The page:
Jimmie Johnson claims he didn’t take any extra satisfaction beating Brad Keselowski for his second Daytona 500 win on Sunday.
Don’t believe it.
As competitive as those two drivers were throughout the final 10 races last year as they battled for the NASCAR Sprint Cup title — in a contest that wasn’t decided until the season-ending race at Homestead — Johnson must have been grinning inside his helmet as he passed the Blue Deuce for the lead with 10 laps to go and again when the pair lined up side by side for the final restart.
In the end, it was just Johnson doing what he does best — winning. He scored his 61st Cup victory in his 400th career start.
“As far as racing with Brad out there, you really lose sight of who is in what car,” Johnson said. “It’s just somebody between you and the trophy. It could have been anybody. I knew the 2 (car) had damage and wasn’t going to be really fast. That’s the only thing I thought about regarding the 2, was he had some damage and hopefully I could get by him with the clean race car I had.”
And no, Johnson also wasn’t sending a message to his competitors that his accomplishment was a statement win in a bid for a sixth Sprint Cup championship.
“Anybody in the garage area, they’re wise to all that,” Johnson said. “We had great pace last year, championship form, had two bad races at the end. You know, I’m just enjoying this moment. This is a one-of-a-kind race. In the rush that follows, the notoriety that follows, it’s great for all of us — (crew chief) Chad (Knaus), (team owner) Rick (Hendrick), the company, Lowe’s, Chevrolet. It’s just time to sit back and enjoy.
“When we pull into the gates at Phoenix next weekend, it’s a totally different game, as we all know. We’ll enjoy this rush. If there’s some down points through the year, we’ll look back on this race and smile again.”
The Hendrick Motorsports partnership of Johnson and teammate Dale Earnhardt Jr. paid off again in the closing laps. As Earnhardt pushed the No. 48 Chevy, Johnson was unstoppable. He finished just 0.129 seconds in front of Earnhardt, followed by Martin, Keselowski and Ryan Newman.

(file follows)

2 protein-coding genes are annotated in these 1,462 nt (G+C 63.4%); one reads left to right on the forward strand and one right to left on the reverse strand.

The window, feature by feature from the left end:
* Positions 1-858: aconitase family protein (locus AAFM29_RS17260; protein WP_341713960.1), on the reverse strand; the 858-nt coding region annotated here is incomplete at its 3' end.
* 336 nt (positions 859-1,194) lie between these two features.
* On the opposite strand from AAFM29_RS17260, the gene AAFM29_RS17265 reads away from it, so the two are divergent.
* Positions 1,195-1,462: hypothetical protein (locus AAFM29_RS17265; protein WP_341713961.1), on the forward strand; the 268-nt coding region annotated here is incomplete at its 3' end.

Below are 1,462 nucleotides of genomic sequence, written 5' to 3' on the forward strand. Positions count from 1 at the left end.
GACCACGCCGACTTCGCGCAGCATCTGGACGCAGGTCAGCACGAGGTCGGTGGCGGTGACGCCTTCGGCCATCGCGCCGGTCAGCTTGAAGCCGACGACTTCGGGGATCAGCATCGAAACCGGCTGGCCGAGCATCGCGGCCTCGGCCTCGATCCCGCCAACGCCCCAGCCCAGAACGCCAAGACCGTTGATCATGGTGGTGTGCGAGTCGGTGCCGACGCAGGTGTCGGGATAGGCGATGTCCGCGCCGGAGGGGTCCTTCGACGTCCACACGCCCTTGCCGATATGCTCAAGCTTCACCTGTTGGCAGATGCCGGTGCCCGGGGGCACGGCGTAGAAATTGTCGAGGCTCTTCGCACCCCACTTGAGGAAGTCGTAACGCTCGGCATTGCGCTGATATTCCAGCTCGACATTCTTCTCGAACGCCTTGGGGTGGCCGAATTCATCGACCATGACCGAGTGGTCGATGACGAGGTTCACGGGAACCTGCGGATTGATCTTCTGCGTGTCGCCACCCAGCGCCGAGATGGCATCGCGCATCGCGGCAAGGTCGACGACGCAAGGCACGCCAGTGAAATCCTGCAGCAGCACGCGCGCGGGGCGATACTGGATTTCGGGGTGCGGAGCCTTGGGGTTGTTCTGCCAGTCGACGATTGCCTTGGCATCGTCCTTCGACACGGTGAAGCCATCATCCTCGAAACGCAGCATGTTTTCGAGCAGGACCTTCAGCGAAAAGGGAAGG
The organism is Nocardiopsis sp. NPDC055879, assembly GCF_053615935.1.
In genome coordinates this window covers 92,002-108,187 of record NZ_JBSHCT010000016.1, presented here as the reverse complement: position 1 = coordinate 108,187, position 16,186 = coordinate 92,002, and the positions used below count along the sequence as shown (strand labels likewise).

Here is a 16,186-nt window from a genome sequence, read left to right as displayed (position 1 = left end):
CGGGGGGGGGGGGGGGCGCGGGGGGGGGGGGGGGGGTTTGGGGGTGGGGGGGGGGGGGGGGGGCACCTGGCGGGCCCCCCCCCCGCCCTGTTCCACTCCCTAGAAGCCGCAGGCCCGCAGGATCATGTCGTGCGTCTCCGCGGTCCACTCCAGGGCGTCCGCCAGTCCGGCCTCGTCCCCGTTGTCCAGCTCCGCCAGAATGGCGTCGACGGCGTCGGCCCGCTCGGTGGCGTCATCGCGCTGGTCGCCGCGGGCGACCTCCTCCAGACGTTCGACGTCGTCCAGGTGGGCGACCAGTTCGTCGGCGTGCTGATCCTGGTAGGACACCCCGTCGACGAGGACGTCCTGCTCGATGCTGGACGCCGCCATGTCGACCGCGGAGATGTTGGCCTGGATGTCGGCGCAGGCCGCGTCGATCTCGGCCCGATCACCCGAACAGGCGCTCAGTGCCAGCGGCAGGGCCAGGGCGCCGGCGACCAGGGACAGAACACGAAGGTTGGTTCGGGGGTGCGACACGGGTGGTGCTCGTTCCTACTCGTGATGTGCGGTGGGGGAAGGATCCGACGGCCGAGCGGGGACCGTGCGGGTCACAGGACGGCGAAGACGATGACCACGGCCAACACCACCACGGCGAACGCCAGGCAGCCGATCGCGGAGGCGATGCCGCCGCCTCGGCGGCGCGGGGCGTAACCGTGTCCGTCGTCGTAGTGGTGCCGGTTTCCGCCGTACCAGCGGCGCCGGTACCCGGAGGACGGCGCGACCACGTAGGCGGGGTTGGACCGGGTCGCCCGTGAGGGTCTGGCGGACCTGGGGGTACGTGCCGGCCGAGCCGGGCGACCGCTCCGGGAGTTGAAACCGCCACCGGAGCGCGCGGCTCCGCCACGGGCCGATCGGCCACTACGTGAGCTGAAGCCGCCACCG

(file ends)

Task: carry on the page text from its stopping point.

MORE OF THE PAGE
Generally, any time a driver can leave Daytona in one piece — particularly with the points lead — it sets a good tone for the season.
Considering the strength of this year’s Sprint Cup field, including defending champion Keselowski, who battled back twice from multi-car wrecks, Johnson will have to put forth his strongest defense to date.
“Definitely a great start for the team,” Johnson said. “When we were sitting, discussing things before the season started, we felt good about the 500, but we’re really excited for everything after the 500.
“So very hopeful and excited that our 48 car will be really fast in Phoenix, Vegas, moving forward. I think it’s going to be a very strong year for us.”
Jimmie Johnson became just the 10th driver in the 55-year history of the Daytona 500 to post multiple wins. And he joins a heralded group of racers — Lee Petty, Richard Petty, David Pearson, Dale Earnhardt and Dave Marcis — who also won in their 400th start.
Johnson said he “had no clue” about the accomplishments, but acknowledged “it’s a huge honor."
“Just to hear those names and my name in that sentence is pretty awesome,” Johnson said. “The history side is hard for me because, one, I don’t know these stats. Happy to hear about them, though. I’m still in the sport competing, not in that mental space to reflect back all that much.
“I am so proud to be in that same category with those guys, feel I have a lot of years left. I certainly hope to make more history and do other cool things within the sport.”
3: Second-place finishes by Dale Earnhardt Jr. in his last four Daytona 500 starts.
3: Hendrick Motorsports Engines finished in the top five (Johnson, Earnhardt and Newman).
15: Top-10 finishes by Dale Earnhardt Jr. at Daytona International Speedway.
20: Top-10 finishes by Mark Martin in 55 career Daytona International Speedway starts.
33: Laps led by Denny Hamlin. He has led laps in 10 of his 15 Daytona 500 starts.
For Denny Hamlin, there was no love lost for his former teammate Joey Logano at Daytona International Speedway on Sunday. But rather than reach out to Logano personally, Hamlin expressed his displeasure on Twitter directly to Sliced Bread’s new teammate Brad Keselowski (@Keselowski):
@dennyhamlin: @keselowski sorry I couldn’t get close to you cuz your genius teammate was too busy messing up the inside line 1 move at a time.
Logano couldn’t pass on replying to Hamlin via Twitter: @joeylogano: @dennyhamlin: I Remember when you were MY genius teammate #LoveYouMeanIt
But Hamlin was intent on getting the last words. @dennyhamlin: @joeylogano inside line was doomed every 3 wide move that was mad. Nobody who went 3 middle went anywhere.